Africa is endowed with considerable natural resources both renewable and non-renewable, where only a fraction of these resources are put to use. Therefore, natural resources can potentially be major contributors to economic growth and poverty reduction. At a larger synthesis, natural resources can be a curse or a blessing depending on the governance and management arrangements adopted by the respective countries.
Intrastate conflicts over natural resources are well-documented and have dominated much of the academic and policy debate on the root causes of conflict in Africa. However, little attention has been given to current and potential inter-state conflicts over transboundary resources. It is worthwhile noting that competition over and scramble for natural resources between the industrialized and industrializing countries created an incentive for the control of these resources by national and international players. As African countries have embarked on the path of structural economic transformation and industrialization, their demand for natural resources including non-renewables will also increase. One of the consequences of increased demand for natural resources is that it can potentially lead to the re-emergence of old boundary disputes or the emergence of new conflicts over transboundary renewable and non-renewable resources.
The current ongoing dispute between Ghana and Ivory Coast over old maritime borders as Ghana began oil exploration and production in Jubilee Field in the Atlantic Ocean is a relevant example of these types of transboundary discords, related to natural resources. Similarly, Somalia took Kenya to the International Court of Justice over oil and gas-rich maritime borders. The conflict over the maritime border between the Democratic Republic of Congo (DRC) and Angola began when the DRC government contested Angola's request to extend the length of its continental shelf by more than 200 miles at stake are billions of barrels of oil. The long-standing dispute between the Nile Basin countries, or Nigeria Niger perpetual flare of tensions over damming Niger River for hydroelectric power are cases in point. These are only a few examples of active transboundary disputes over natural resources, which are found in other parts of the continent, were border disputes will erupt once high-value natural resources are discovered.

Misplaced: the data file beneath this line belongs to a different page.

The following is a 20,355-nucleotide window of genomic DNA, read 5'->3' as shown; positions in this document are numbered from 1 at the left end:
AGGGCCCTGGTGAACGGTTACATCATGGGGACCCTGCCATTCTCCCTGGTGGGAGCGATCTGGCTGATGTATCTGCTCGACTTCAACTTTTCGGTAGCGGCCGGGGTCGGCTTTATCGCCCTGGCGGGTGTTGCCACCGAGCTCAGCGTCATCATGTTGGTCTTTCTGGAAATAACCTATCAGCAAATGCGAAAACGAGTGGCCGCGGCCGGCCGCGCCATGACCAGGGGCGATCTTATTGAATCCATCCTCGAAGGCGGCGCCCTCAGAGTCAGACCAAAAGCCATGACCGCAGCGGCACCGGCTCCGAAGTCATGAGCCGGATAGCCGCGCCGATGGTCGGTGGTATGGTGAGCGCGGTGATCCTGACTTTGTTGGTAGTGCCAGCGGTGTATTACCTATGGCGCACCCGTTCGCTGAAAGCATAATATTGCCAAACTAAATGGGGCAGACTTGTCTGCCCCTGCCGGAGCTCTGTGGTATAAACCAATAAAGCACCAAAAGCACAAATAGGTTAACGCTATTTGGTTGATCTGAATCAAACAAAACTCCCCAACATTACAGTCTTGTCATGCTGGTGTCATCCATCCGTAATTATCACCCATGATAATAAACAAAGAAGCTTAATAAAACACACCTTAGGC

In achieving the objectives of its conflict and development research programmes, ECA is organizing a High-level Policy Dialogue on Transboundary Natural Resources Disputes in Africa: Policies, Institutions, and Management Experiences, and launching the publication. It is hoped that this High-Level Policy Dialogue creates an opportunity for RECs and countries to contribute to the knowledge contained in the report and exchange experience pertaining to their own strategies and policy responses to the nexus between conflict and development. The proposed High-Level Policy Dialogue aims to enable key stakeholders and member states to fully appreciate the findings of this study. More specifically, the objectives of the High level are to:
- Enable Policy Makers to exchange country and cross-country policy experiences and lessons learned;
- Map the magnitude and patterns of conflict-sensitive transboundary resources;
- Analyze and explain the current policies and practices pertaining to the management of transboundary resources; and
- Draw up conclusions and recommendations relevant to the prevention and management of conflicts over transboundary resources.
This Dialogue will be co-hosted by the Foreign Service Institute of Kenya Ministry of Foreign Affairs and International Trade. The participants at this event include representatives from member states, staff members of AU commission, Special envoys, members of the Peace and Security Council of the Africa Union, as well as select numbers of experts, academia, think tanks, research institutions, UN agencies and development partners.
1. Concept Note
2. Executive Summary
For more information please contact:Mr. Jalal Abdel-LatifHead of the Governance and Human Security ClusterCapacity Development Division, Economic Commission for AfricaP.O. Box 3005Addis Ababa, EthiopiaTel: + 251-11- 544 3367Email: firstname.lastname@example.org